Therefore, to really understand Parkinson's and uncover crucial clues to what happens to the nerve cells that are lost throughout the condition, we must study human brain tissue. 

Research supported by our brain bank has massively improved understanding of the pathology of Parkinson's. Our brain bank tissue first revealed the problems with mitochondria inside dying dopamine-producing nerve cells, and the accumulation of iron inside the substantia nigra. Both discoveries have launched whole new avenues of research and led to new ideas for treatments that boost mitochondrial function and mop up excess iron. 

And advances in technologies mean we can learn more from brain tissue than ever before. For example, new gene expression profiling techniques can measure the activity of thousands of genes across the whole Parkinson's brain. So tissue from our brain bank remains a crucial tool for researchers around the world.

Q: What do you consider the organization's greatest accomplishments over the last decade?
Over the past decade there's been exciting progress in Parkinson's research internationally and our pioneering research has made a massive contribution. 

Our researchers have played a huge part in a genetic revolution, discovering key genes (LRRK2 and PINK1) that cause rare inherited forms of the condition, and several others which increase risk. These discoveries have transformed research, giving scientists vital new targets for developing future treatments, representing perhaps the most important breakthrough towards a cure. 

In 2010, we established a new, world-leading centre for Parkinson's research. The Oxford Parkinson's Disease Centre brings together a multidisciplinary team of experts across basic and clinical research to tackle some of the biggest challenges facing Parkinson's research. 

The team has already achieved significant breakthroughs, including creating a bank of induced pluripotent stem cells from people with Parkinson's, developing a unique transgenic mouse model, and growing a huge patient cohort. 

In 2012, we launched the world's largest in-depth study of people with Parkinson's - Tracking Parkinson's - involving 70 clinics across the UK.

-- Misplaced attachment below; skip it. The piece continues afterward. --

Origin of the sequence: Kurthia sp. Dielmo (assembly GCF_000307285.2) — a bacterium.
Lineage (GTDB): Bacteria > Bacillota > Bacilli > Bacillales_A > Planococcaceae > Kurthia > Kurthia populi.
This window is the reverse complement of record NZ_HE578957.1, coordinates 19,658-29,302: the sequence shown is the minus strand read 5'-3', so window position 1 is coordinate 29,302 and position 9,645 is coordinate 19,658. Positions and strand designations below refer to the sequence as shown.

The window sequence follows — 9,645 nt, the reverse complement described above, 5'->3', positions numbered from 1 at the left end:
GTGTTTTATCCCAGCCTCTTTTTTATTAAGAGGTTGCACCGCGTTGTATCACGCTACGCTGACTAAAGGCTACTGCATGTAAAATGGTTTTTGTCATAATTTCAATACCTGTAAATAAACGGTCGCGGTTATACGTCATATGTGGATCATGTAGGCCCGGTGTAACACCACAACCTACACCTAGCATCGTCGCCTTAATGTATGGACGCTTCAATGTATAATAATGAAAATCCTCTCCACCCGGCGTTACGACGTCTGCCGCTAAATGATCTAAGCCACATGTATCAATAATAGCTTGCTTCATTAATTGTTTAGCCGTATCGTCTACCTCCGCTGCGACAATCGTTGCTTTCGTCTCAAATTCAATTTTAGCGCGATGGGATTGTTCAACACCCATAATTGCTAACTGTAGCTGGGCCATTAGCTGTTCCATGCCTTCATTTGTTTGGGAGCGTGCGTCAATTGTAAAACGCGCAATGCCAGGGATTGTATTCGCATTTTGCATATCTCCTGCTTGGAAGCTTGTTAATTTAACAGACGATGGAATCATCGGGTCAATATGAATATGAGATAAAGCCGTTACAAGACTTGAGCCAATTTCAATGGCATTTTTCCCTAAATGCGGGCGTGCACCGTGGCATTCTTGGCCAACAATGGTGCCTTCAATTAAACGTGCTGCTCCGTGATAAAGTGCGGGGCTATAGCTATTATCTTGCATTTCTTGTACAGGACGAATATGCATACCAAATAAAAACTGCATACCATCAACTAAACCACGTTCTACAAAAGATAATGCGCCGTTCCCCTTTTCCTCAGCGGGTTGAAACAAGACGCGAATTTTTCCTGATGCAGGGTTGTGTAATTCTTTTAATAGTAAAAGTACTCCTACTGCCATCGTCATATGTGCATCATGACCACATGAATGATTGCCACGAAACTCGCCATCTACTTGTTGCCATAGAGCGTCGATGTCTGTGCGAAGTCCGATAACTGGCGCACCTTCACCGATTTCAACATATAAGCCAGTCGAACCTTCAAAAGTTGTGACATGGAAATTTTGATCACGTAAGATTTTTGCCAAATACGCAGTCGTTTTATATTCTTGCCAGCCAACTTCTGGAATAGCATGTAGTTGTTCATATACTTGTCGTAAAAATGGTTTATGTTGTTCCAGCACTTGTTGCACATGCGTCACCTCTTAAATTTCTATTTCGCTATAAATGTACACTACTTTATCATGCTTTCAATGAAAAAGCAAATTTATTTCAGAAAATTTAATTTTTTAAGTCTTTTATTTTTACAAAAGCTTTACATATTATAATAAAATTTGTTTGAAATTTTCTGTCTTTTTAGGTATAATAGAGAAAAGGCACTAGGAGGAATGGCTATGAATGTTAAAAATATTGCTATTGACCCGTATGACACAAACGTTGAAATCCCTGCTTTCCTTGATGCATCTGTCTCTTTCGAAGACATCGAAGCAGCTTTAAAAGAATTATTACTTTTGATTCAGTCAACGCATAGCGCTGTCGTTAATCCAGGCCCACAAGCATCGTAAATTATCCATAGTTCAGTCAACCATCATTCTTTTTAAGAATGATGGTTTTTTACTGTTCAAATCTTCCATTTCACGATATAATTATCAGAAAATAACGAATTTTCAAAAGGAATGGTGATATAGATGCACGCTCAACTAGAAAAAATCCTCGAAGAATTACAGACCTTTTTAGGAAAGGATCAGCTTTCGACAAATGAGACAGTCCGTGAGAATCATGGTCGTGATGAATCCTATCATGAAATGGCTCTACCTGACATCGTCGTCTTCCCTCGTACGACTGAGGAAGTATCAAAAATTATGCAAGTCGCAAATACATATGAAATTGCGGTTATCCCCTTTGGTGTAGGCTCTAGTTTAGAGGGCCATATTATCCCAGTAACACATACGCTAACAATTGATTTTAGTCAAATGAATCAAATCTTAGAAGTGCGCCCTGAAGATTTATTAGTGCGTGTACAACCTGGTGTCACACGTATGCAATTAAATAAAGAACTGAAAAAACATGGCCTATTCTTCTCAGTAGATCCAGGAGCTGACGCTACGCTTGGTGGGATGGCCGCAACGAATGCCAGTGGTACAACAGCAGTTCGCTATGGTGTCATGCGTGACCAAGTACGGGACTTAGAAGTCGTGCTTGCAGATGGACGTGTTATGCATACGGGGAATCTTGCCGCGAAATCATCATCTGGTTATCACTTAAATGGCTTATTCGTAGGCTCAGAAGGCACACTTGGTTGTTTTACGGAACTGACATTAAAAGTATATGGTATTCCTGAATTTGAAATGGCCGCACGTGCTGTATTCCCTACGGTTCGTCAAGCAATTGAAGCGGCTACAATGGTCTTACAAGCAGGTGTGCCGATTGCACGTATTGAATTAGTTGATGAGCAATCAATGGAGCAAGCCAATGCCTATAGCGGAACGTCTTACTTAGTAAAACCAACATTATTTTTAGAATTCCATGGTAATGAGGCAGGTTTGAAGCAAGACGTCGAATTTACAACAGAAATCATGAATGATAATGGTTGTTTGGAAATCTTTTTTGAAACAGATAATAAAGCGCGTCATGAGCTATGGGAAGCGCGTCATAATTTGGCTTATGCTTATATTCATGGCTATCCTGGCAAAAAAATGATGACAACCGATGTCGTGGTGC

We've already recruited over 2,000 patients and their data and blood samples will be made available to researchers studying Parkinson's all over the world free of charge, creating a lasting legacy for future research. 

Finally, in October 2013 we began an innovative new clinical trial to see whether a drug called GDNF can slow the development of Parkinson's. This trial is a huge collaborative effort, involving many partners, and is using the most sophisticated new technologies to deliver the drug to the brain.

Q: What are your top research goals over the next year, and what will it take to reach those goals?
As we come to the end of our current 5 year plan, this year our main goal is to develop a new strategy to take our progress in the search for better treatments and a cure to the next level. 

Scientists across the world are making significant progress in developing our understanding of Parkinson's, and towards new ideas for treatments – but a more aggressive approach is needed to convert this progress into real benefits for people with Parkinson's. 

We recognise that we cannot do this alone. We need to channel the energies of everyone involved in Parkinson's research – academic researchers, biotech and pharma, other funders and charities... and of course people with Parkinson's. 

So, our new strategy will be quite different to our last one, with greater emphasis on how we can bring all these players together to tackle Parkinson's together in a more coordinated way by:

  • Increasing leadership to focus Parkinson's research on the most urgent challenges and lead the way to a more open and united global research community.
  • Increasing effectiveness by creating mechanisms for researchers to share data and tools, facilitating collaborations and campaigning to streamline research processes.
  • Increasing investment by partnering with other charities, not-for-profits and industry to fund joint projects, and using our influence to access more support from the UK and European governments.